I would think that C is the HLL for small micros, if you don't get into assembler. With a good macroassembler, it is possible to make 'HLL like' reusable structures.
     
    Last edited: May 26, 2013
  11. Raven Luni

    Raven Luni

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    Oct 15, 2011
    It depends both on the compiler and the coder. The best compiler's will be optimised to the point where there is no difference. The stack based calling convention (which is by default what the C family uses) is usually the first point of deviation. You have to push the parameters, call the function, either shift the parameters into registers or indirectly address them (usually with BP in x86) which can require a couple of extra clock cycles, then they have to get popped on exit.

    Pascal is actually better in that respect since it uses the register calling convension by default. The first few are assigned to predetermined general purpose registers before using the stack.

    A good compiler for any language should have all of these methods available. A really good one will be able to determine whether a function call is necessary or the code can be written as a macro (repeatable set of inctructions written inline).

    At the end of the day when you know what youre doing, nothing beats working at the lowest level possible.
     
  12. gorgon

    gorgon

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    Jun 6, 2011
    When you work in embedded systems, there is warnings in the litterature, not to use optimising, when operating directly on hardware devices, even if you type them as volatile.
     
  13. Druzyek

    Druzyek

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    May 29, 2013
    Hi guys,
    I'm new here but this is an interesting thread so I'd like to add my two cents.

    This comment comes as a bit of a surprise! Although it technically is a high level language, C is about as close as you can get to the actual hardware before using assembly. Languages like BASIC that make things "easier" have more overhead, which you should avoid on a micro. C is the only language I would ever use for microcontrollers.

    No language supports them "directly." You can do this in C with a library which will be slow but any other language that supports them will also use a library and also be slow.

    You should know that the BASIC on PICAXEs is interpreted. This means that your code is never actually turned into machine code so it is much slower.

    The MSP430 is a 16-bit micro that you can use C++ on. I prefer C myself but people who use C++ templates can make some really handy code without making their programs any bigger. I thought C++ added a lot of overhead too until I found out about this.

    Maybe this is the default but I doubt there are many compilers for microcontrollers, C or otherwise, that push to the stack when there are empty registers. Pascal does not offer an advantage here. People have been working on compilers for a very long time and nowadays they are more than smart enough not to waste registers when only a few hundred bytes of RAM are available.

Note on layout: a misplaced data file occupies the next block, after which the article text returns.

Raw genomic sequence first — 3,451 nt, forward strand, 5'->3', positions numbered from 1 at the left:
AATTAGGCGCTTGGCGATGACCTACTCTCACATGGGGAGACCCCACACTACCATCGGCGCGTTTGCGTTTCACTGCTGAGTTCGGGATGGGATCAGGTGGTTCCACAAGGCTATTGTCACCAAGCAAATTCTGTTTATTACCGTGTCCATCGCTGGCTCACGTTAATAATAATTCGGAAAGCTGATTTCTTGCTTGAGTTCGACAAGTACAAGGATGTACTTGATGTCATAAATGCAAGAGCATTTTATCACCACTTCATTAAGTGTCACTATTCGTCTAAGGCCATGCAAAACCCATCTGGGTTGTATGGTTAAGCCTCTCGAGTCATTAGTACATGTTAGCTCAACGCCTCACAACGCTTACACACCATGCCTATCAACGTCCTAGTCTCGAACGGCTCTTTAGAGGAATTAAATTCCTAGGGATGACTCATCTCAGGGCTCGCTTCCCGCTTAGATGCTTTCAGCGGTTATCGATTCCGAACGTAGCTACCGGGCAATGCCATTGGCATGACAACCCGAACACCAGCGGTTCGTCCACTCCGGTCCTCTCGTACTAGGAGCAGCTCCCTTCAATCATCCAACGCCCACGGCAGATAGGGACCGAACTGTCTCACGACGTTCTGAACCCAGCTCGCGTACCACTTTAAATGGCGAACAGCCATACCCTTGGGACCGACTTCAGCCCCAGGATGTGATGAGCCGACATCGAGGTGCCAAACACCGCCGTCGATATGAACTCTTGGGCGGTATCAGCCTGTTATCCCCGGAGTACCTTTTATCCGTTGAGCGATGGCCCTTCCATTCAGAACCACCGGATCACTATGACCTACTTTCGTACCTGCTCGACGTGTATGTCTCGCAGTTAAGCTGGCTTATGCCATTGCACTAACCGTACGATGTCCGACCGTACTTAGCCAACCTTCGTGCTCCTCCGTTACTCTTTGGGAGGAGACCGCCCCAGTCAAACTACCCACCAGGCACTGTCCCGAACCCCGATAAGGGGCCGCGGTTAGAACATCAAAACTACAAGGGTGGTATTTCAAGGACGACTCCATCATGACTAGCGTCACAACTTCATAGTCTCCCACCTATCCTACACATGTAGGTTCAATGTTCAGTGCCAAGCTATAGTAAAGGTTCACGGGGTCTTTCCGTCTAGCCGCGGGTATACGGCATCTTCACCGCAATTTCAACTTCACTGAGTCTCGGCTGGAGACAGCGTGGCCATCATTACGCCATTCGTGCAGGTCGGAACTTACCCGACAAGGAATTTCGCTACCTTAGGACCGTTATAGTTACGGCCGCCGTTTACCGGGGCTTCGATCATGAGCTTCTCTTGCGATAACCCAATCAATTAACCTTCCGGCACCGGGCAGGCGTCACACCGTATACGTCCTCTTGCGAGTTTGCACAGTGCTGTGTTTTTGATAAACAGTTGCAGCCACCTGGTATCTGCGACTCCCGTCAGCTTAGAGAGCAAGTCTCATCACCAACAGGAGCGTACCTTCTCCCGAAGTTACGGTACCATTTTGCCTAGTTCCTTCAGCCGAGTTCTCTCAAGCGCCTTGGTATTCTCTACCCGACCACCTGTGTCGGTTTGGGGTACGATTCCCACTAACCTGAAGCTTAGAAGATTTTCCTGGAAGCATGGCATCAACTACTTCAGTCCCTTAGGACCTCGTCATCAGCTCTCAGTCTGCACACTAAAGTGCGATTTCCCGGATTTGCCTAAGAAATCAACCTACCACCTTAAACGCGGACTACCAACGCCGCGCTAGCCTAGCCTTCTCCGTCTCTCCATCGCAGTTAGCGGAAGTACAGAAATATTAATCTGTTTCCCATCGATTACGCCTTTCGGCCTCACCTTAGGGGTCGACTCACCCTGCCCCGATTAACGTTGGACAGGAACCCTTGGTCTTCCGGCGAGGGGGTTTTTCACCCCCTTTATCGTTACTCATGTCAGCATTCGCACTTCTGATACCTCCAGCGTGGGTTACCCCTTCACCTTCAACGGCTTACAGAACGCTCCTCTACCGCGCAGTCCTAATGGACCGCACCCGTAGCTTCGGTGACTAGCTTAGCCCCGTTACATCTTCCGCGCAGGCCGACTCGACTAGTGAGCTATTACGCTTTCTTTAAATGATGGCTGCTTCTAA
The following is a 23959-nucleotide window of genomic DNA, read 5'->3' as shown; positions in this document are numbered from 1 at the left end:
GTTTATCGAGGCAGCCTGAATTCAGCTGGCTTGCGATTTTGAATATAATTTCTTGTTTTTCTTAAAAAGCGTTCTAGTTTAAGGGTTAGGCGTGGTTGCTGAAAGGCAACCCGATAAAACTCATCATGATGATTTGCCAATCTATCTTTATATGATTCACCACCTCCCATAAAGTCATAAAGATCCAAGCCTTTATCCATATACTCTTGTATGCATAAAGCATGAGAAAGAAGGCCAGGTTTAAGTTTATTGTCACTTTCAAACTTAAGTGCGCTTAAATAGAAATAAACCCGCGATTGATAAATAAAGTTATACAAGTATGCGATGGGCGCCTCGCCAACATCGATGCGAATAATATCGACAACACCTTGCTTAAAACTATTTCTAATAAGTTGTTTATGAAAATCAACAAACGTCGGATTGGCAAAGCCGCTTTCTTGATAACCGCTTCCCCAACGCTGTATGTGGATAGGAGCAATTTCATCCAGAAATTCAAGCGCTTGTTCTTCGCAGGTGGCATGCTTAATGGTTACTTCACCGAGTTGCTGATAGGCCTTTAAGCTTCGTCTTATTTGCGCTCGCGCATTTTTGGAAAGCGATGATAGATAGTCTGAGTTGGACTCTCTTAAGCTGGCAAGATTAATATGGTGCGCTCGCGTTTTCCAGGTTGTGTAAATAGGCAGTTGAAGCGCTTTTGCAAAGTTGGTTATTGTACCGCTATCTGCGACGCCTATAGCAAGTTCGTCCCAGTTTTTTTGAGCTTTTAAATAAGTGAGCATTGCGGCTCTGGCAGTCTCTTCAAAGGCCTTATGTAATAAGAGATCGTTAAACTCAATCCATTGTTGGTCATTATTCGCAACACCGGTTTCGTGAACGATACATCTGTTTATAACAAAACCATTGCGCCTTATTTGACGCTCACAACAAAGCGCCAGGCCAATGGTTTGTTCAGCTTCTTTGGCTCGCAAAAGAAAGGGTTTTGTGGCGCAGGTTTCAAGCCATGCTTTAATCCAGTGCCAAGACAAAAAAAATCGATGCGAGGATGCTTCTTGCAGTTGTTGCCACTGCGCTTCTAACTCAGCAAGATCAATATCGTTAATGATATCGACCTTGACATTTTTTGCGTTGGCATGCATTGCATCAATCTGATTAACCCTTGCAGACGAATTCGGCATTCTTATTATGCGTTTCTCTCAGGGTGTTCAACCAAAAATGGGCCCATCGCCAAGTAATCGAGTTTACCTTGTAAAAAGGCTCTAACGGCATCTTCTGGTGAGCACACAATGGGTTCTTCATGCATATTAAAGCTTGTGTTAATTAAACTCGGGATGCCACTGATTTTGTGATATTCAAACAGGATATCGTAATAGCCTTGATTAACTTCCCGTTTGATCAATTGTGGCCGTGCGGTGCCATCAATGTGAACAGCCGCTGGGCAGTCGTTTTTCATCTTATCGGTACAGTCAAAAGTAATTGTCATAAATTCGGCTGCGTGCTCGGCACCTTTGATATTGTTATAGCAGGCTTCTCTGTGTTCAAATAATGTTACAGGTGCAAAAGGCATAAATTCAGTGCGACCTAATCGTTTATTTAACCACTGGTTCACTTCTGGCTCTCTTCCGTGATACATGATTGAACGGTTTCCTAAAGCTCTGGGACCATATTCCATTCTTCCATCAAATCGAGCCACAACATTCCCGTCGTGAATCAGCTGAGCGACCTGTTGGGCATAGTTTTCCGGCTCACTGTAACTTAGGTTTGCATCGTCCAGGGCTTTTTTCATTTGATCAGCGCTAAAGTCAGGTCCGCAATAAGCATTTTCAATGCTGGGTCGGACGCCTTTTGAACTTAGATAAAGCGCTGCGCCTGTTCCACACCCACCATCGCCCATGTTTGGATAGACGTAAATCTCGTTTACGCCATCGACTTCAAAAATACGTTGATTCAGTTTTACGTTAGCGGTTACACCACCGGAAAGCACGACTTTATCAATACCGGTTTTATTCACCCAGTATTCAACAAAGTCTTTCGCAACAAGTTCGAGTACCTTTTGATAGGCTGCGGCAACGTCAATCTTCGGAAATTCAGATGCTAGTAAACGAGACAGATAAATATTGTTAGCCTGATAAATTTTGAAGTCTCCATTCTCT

14. BobK

    BobK

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    Jan 5, 2010
    When I said C was not well suited for programming micros, I was not thinking about Basic as the alternative, I was thinking about Ada. Ada was designed for embedded programming and does support fixed point numbers and multi-tasking. And it does these in a way that they can be implemented very efficiently.

    A full Ada implementation is not what I would go for, but using some of it's concepts in a simpler form.

    Fixed point numbers can be implemented efficiently without libraries. Adding or subtracting two fixed point number of the same type is the same as the operation on integers. Multiplying and dividing merely need another shift to normalize the result. Conversions from one fixed point type to another is a just a shift.

    Bob
     
  15. Druzyek

    Druzyek

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    May 29, 2013
    Bob, I am not familiar with Ada but it sounds interesting. From what I just read it seems like a fairly high-level language. What do you like about it better than C?

    I have worked with big numbers before and fixed point is a little more complicated than what you are describing. The process you describe is exactly what I mean by "library." In other words, you would need several lines of code to add two numbers rather than just a single assembly instruction. That is a limitation of the hardware and any language would need extra code to do it. Multiplying and dividing are also a bit more complicated than just shifts.
     
  16. (*steve*)

    (*steve*) ¡sǝpodᴉʇuɐ ǝɥʇ ɹɐǝɥd Moderator

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    Jan 21, 2010
    Don't confuse the language with the back end of the compiler or the code it generates.

    There is no particular reason why a language corresponds to the calling convention. The use of the stack (where available) is useful for re-entrant routines or (more importantly) recursive calls, but unless the interface is available externally (i.e. an API), the compiler can make a decision as to what to do.

    C for example was designed around the instruction set of the PDP-11 computer and it's CPU's addressing modes (similar to the Motorola 68k). The computed GOTO of Fortran was apparently designed around a particular assembler instruction available on a certain IBM mainframe. Neither of these mean the language can't run very well on other hardware.